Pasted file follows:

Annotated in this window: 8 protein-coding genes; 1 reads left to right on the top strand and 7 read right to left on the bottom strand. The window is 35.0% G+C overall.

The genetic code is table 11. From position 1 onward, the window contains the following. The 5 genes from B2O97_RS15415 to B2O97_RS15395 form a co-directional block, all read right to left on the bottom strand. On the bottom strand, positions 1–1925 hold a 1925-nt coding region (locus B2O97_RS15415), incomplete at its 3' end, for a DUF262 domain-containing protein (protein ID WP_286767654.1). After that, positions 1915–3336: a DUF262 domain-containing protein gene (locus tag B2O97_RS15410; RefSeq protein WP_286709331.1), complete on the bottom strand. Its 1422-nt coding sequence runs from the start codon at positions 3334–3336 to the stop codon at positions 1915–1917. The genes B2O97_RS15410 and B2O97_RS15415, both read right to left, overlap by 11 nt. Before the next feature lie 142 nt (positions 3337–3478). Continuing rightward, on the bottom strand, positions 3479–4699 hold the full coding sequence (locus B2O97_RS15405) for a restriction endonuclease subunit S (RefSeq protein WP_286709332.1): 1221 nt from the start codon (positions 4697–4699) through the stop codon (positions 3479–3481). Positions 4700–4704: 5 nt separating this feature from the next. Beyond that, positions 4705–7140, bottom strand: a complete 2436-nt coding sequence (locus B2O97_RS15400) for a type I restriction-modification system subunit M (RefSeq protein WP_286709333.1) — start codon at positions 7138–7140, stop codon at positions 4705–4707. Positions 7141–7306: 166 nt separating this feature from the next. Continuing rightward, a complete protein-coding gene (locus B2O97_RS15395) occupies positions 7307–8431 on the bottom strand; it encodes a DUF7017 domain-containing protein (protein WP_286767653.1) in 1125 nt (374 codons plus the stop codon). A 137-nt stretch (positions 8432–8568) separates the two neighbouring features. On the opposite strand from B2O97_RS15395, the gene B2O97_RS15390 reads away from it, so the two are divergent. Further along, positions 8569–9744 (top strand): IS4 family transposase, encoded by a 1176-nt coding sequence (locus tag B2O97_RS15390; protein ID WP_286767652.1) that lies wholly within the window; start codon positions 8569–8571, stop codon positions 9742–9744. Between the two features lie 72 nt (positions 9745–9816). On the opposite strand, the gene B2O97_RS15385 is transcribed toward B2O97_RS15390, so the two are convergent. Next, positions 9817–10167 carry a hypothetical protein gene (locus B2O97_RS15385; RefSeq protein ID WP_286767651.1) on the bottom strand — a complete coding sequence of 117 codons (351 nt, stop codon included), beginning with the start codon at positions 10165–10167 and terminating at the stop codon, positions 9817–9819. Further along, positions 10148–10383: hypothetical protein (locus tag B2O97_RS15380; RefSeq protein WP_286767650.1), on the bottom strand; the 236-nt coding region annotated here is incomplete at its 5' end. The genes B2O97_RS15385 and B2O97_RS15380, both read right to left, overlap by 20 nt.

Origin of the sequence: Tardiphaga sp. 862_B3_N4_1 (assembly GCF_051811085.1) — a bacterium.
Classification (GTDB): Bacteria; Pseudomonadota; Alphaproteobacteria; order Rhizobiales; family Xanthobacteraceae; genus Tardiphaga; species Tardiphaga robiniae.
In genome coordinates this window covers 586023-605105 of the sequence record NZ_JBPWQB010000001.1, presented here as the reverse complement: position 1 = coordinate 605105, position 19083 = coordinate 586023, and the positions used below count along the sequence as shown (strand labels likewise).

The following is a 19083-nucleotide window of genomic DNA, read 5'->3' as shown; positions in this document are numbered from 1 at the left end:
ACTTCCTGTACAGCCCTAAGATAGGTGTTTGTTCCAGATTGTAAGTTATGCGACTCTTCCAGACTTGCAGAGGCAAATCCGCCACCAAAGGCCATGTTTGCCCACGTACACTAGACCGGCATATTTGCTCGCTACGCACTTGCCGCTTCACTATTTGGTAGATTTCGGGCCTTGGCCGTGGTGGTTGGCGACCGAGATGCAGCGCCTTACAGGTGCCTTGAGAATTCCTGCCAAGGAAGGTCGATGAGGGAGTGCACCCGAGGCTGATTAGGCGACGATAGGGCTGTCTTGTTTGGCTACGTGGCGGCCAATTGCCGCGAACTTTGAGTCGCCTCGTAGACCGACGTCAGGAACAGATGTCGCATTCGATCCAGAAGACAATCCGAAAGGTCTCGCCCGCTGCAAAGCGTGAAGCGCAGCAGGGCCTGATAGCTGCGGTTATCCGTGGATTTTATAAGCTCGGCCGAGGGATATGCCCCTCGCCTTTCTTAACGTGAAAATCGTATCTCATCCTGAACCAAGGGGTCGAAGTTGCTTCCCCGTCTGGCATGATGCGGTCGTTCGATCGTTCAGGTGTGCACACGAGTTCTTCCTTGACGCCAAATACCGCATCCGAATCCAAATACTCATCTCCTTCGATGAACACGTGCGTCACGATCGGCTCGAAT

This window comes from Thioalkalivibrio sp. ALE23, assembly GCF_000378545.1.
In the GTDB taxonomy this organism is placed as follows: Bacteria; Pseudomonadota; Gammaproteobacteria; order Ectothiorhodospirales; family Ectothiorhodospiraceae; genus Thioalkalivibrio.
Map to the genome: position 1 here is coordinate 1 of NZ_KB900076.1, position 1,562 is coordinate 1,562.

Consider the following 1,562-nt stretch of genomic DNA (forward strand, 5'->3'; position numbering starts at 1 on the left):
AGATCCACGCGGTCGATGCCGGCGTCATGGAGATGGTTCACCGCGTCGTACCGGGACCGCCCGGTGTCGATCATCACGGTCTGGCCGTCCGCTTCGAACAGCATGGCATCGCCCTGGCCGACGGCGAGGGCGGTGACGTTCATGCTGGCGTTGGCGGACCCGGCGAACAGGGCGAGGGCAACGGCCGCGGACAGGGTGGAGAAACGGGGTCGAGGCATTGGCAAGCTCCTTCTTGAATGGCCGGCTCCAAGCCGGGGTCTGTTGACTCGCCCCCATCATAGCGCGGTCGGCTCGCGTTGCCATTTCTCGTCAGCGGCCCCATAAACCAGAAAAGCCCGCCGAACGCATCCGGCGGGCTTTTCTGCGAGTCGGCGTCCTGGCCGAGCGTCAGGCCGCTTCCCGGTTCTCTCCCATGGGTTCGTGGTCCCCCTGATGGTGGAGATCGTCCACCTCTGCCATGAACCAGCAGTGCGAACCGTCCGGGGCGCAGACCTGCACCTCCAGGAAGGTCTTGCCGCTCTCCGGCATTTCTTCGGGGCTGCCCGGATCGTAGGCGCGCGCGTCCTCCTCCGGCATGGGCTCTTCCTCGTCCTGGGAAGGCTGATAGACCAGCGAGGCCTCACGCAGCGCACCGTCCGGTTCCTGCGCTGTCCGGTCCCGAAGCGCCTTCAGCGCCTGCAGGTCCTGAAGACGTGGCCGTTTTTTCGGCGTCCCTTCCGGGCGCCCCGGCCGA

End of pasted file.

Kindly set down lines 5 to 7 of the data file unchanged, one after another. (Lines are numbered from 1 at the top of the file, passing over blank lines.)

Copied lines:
In genome coordinates this window covers 586023-605105 of the sequence record NZ_JBPWQB010000001.1, presented here as the reverse complement: position 1 = coordinate 605105, position 19083 = coordinate 586023, and the positions used below count along the sequence as shown (strand labels likewise).

The following is a 19083-nucleotide window of genomic DNA, read 5'->3' as shown; positions in this document are numbered from 1 at the left end:
ACTTCCTGTACAGCCCTAAGATAGGTGTTTGTTCCAGATTGTAAGTTATGCGACTCTTCCAGACTTGCAGAGGCAAATCCGCCACCAAAGGCCATGTTTGCCCACGTACACTAGACCGGCATATTTGCTCGCTACGCACTTGCCGCTTCACTATTTGGTAGATTTCGGGCCTTGGCCGTGGTGGTTGGCGACCGAGATGCAGCGCCTTACAGGTGCCTTGAGAATTCCTGCCAAGGAAGGTCGATGAGGGAGTGCACCCGAGGCTGATTAGGCGACGATAGGGCTGTCTTGTTTGGCTACGTGGCGGCCAATTGCCGCGAACTTTGAGTCGCCTCGTAGACCGACGTCAGGAACAGATGTCGCATTCGATCCAGAAGACAATCCGAAAGGTCTCGCCCGCTGCAAAGCGTGAAGCGCAGCAGGGCCTGATAGCTGCGGTTATCCGTGGATTTTATAAGCTCGGCCGAGGGATATGCCCCTCGCCTTTCTTAACGTGAAAATCGTATCTCATCCTGAACCAAGGGGTCGAAGTTGCTTCCCCGTCTGGCATGATGCGGTCGTTCGATCGTTCAGGTGTGCACACGAGTTCTTCCTTGACGCCAAATACCGCATCCGAATCCAAATACTCATCTCCTTCGATGAACACGTGCGTCACGATCGGCTCGAAT